Nikki Haley Gets Jewish Backing in Confirmation for UN Post — Tillerson and Pompeo Move Ahead
WASHINGTON (JTA) — Top Trump administration nominees for foreign policy and security posts are advancing through the Senate.
On Tuesday, the Senate confirmed Rep. Mike Pompeo, R-Kan., a congressman known for his hard-line opposition to the Iran nuclear deal, as CIA director.
Also Tuesday, the Senate Foreign Relations Committee approved Nikki Haley, the South Carolina governor, as ambassador to the United Nations, a Cabinet position. A day earlier, the committee advanced the nomination of Rex Tillerson, a former Exxon executive, as secretary of state.
Committee approval paves the way for their likely approval by the full Senate.
Tillerson was approved on partisan lines in part because Democrats had concerns about conflict of interest questions arising out of his role at Exxon, while Haley drew bipartisan support. Tillerson criticized the Iran deal, but stopped short of saying it should be rolled back. It remains unclear whether President Donald Trump will pull the United States out of the deal.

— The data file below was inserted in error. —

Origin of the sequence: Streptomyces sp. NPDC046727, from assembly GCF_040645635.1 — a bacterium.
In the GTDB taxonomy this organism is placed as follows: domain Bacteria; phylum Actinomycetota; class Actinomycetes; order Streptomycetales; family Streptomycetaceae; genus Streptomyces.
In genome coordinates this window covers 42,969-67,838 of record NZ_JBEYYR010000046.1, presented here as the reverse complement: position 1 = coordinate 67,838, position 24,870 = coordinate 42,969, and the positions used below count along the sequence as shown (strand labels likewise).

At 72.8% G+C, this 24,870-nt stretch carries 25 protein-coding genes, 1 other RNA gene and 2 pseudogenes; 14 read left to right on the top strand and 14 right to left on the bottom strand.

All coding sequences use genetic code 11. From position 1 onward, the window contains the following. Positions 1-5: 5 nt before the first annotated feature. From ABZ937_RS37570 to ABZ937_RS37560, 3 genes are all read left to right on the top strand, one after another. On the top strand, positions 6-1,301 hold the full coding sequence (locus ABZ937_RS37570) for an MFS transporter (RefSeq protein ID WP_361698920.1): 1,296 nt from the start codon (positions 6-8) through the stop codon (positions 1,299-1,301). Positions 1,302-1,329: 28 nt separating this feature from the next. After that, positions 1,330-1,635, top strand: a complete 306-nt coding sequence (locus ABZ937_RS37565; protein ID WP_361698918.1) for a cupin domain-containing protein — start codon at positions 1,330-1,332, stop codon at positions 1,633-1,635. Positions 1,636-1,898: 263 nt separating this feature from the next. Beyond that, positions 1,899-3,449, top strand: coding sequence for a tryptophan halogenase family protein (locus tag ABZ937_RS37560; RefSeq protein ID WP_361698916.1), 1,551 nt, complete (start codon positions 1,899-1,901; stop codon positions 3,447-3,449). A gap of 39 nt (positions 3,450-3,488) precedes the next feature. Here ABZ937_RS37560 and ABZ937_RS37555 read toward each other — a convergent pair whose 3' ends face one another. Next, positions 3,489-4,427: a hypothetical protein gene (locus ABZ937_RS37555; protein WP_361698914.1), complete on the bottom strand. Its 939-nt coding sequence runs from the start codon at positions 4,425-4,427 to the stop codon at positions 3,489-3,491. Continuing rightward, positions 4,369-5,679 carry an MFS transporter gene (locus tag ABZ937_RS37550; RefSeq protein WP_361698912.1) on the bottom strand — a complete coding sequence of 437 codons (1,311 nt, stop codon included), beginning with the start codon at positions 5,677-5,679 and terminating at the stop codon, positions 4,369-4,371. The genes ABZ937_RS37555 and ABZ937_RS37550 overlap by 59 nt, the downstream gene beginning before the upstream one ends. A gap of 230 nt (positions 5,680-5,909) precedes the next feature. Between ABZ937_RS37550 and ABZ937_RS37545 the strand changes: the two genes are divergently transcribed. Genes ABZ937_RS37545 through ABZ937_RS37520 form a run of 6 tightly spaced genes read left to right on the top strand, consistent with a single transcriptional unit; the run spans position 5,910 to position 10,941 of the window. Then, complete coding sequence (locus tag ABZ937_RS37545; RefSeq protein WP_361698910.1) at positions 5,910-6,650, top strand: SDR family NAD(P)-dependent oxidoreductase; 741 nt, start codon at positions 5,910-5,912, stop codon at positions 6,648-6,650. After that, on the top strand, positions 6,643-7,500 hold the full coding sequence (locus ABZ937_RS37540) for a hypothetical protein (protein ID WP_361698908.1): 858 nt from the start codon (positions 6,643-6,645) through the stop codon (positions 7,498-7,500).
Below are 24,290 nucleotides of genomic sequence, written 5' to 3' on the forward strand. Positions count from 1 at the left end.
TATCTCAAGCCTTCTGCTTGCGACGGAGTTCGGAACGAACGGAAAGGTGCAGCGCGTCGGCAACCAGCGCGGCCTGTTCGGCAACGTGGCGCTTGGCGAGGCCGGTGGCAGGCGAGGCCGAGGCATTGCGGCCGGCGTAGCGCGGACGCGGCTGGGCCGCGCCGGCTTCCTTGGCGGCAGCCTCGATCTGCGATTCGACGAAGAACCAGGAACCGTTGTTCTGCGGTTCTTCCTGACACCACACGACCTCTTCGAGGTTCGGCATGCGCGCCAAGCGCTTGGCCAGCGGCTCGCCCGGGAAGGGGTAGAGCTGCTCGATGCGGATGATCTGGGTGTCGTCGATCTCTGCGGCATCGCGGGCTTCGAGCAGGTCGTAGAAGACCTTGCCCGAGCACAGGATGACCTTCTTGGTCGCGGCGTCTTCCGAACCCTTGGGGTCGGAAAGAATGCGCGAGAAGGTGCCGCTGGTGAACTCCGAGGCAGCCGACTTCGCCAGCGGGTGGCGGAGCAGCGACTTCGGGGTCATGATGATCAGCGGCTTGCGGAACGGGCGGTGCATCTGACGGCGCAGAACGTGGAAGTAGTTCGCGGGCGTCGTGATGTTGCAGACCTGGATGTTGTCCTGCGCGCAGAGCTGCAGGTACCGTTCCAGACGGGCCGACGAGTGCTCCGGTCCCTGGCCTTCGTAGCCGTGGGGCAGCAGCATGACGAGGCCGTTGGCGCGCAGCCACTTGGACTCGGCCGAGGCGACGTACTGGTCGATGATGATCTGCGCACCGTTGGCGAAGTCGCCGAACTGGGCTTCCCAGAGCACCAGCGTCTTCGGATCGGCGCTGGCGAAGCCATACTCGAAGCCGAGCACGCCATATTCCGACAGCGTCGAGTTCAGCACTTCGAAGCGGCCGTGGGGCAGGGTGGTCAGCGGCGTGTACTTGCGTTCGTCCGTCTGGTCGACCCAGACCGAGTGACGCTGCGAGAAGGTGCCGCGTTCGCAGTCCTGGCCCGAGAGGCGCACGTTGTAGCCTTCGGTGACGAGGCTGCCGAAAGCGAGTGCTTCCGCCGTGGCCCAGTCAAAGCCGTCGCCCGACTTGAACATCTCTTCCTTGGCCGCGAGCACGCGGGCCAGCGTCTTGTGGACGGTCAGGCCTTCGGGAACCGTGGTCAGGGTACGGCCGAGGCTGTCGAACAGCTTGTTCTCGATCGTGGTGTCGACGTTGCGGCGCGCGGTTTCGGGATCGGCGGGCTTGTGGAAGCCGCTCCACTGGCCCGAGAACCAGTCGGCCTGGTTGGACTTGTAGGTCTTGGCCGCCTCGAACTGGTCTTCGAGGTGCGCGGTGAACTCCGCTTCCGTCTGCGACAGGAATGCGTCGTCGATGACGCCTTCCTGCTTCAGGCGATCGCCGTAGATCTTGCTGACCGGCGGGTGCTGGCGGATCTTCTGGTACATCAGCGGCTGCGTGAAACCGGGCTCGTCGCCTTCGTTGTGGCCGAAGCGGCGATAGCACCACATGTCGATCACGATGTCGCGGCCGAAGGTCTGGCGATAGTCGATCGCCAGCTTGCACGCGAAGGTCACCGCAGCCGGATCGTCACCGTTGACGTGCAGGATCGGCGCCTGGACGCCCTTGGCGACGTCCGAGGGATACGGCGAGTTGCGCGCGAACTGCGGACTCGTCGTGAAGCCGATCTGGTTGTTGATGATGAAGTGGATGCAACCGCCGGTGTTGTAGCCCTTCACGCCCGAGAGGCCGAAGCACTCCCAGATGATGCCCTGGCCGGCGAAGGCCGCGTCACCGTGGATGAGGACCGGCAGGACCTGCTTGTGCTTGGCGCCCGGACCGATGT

Haley during her hearings slammed the Obama administration for allowing through a U.N. Security Council resolution in its final days that condemned Israel’s settlements.
Sen. Ben Cardin, D-Md., the top Democrat on the committee, praised Haley for her strong support of Israel expressed during her confirmation hearings.
“I especially appreciated that she does not support efforts to slash American funding to the U.N. and that she would consistently vocalize U.S. values, including universal human rights, good governance, and press and religious freedom, while seeking to cooperate with other nations, keep our ally and friend Israel’s interests close at heart, and push the U.N. to make reforms toward greater transparency and accountability,” he said in a statement.
Cardin’s posture echoes that of the mainstream pro-Israel community, which is sharply critical of anti-Israel bias at the United Nations but values the body as a forum to influence an array of international actors. Republican senators have introduced a bill to slash U.S. funding to the U.N. until the settlements resolution is repealed.
Last week, the Senate confirmed Gen. James Mattis as defense secretary. Mattis also has criticized the Iran deal exchanging a nuclear rollback for sanctions relief, but has argued that to discard it now would be dangerous.
Also confirmed last week was Gen. John Kelly as Homeland Security secretary.